We Are What We Pretend To Be

The First and Last Works


By Kurt Vonnegut

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Called “our finest black-humorist” by The Atlantic Monthly, Kurt Vonnegut was one of the most influential writers of the 20th century. Now his first and last works come together for the first time in print, in a collection aptly titled after his famous phrase, We Are What We Pretend To Be.

Written to be sold under the pseudonym of “Mark Harvey,” Basic Training was never published in Vonnegut’s lifetime. It appears to have been written in the late 1940s and is therefore Vonnegut’s first ever novella. It is a bitter, profoundly disenchanted story that satirizes the military, authoritarianism, gender relationships, parenthood and most of the assumed mid-century myths of the family. Haley Brandon, the adolescent protagonist, comes to the farm of his relative, the old crazy who insists upon being called The General, to learn to be a straight-shooting American. Haley’s only means of survival will lead him to unflagging defiance of the General’s deranged (but oh so American, oh so military) values. This story and its thirtyish author were no friends of the milieu to which the slick magazines’ advertisers were pitching their products.

When Vonnegut passed away in 2007, he left his last novel unfinished. Entitled If God Were Alive Today, this last work is a brutal satire on societal ignorance and carefree denial of the world’s major problems. Protagonist Gil Berman is a middle-aged college lecturer and self-declared stand-up comedian who enjoys cracking jokes in front of a college audience while societal dependence on fossil fuels has led to the apocalypse. Described by Vonnegut as, “the stand-up comedian on Doomsday,” Gil is a character formed from Vonnegut’s own rich experiences living in a reality Vonnegut himself considered inevitable.

Along with the two works of fiction, Vonnegut’s daughter, Nanette shares reminiscences about her father and commentary on these two works—both exclusive to this edition.

In this fiction collection, published in print for the first time, exist Vonnegut’s grand themes: trust no one, trust nothing; and the only constants are absurdity and resignation, which themselves cannot protect us from the void but might divert.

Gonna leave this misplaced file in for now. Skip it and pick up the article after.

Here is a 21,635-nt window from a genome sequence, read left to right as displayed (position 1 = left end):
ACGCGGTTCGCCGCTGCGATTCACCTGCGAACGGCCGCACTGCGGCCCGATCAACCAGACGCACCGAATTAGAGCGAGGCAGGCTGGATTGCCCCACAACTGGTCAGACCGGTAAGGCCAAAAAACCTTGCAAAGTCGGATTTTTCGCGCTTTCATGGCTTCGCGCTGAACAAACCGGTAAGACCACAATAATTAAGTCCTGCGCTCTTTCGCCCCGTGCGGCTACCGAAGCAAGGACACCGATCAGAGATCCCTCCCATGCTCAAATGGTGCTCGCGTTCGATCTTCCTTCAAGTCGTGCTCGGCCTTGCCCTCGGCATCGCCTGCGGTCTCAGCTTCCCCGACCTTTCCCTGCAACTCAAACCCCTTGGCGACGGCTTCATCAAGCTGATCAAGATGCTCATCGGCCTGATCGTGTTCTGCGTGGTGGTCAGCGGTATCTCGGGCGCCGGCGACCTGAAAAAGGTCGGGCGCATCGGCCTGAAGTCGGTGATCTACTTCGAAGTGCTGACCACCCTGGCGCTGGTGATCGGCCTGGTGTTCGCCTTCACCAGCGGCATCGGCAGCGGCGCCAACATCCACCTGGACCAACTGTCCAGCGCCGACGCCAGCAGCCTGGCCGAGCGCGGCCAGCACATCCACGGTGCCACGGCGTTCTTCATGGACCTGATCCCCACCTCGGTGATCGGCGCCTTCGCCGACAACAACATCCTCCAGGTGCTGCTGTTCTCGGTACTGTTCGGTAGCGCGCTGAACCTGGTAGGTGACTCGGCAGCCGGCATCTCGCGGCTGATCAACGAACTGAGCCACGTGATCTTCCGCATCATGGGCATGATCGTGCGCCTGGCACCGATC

I am not a student of my father's writing, but I am his daughter and would like to share what I know about both Basic Training and If God Were Alive Today, both of which are somewhat autobiographical. Basic Training is a story that was never accepted for publication. If God Were Alive Today is the beginning of a novel that was never finished. They were written at the beginning and end, respectively, of my father's writing career, fifty years apart.
I was not even born when my father wrote Basic Training in 1950, but over the years I could swear I remember him talking about someone from his childhood called "the General." As I read the story I felt eerily close to my father, as if I were seeing through his sixteen-year-old eyes, and we were in Indiana in the company of his old friends. So I called his childhood friend, Majie Failey, now ninety years old, to see if there was any fact behind this piece of fiction.
As I gave Majie the broad strokes of Basic Training, I hit black gold and the memories spilled out of her. My father spent many happy summers on Rainbow Farm, just outside Indianapolis. The General in the story was in fact based on my grandfather's cousin, who had been a captain in the Rainbow Division during World War I and ran his family and farm in the military fashion. My father was in love with one of the three Captain's daughters, Mary, who was quite beautiful and his own age. The Captain wouldn't allow his daughters to visit the city, so, even though my father was terrified of the Captain, he would bicycle out to the farm on weekends and do chores just to be near Mary. As the phone call with Majie went on, it became clear that she had become unstuck in time. She talked about a stallion named Ezekiel, remembering him up on his hind legs snorting, almost hitting the rafters of his stall. The red-haired, green-eyed boy was based on Ben Hitz, and inspiration for the guy in the polished boots and military garb had to be Dad's cousin Sonny Mueller. Ben Hitz was my father's best man when he married my mother.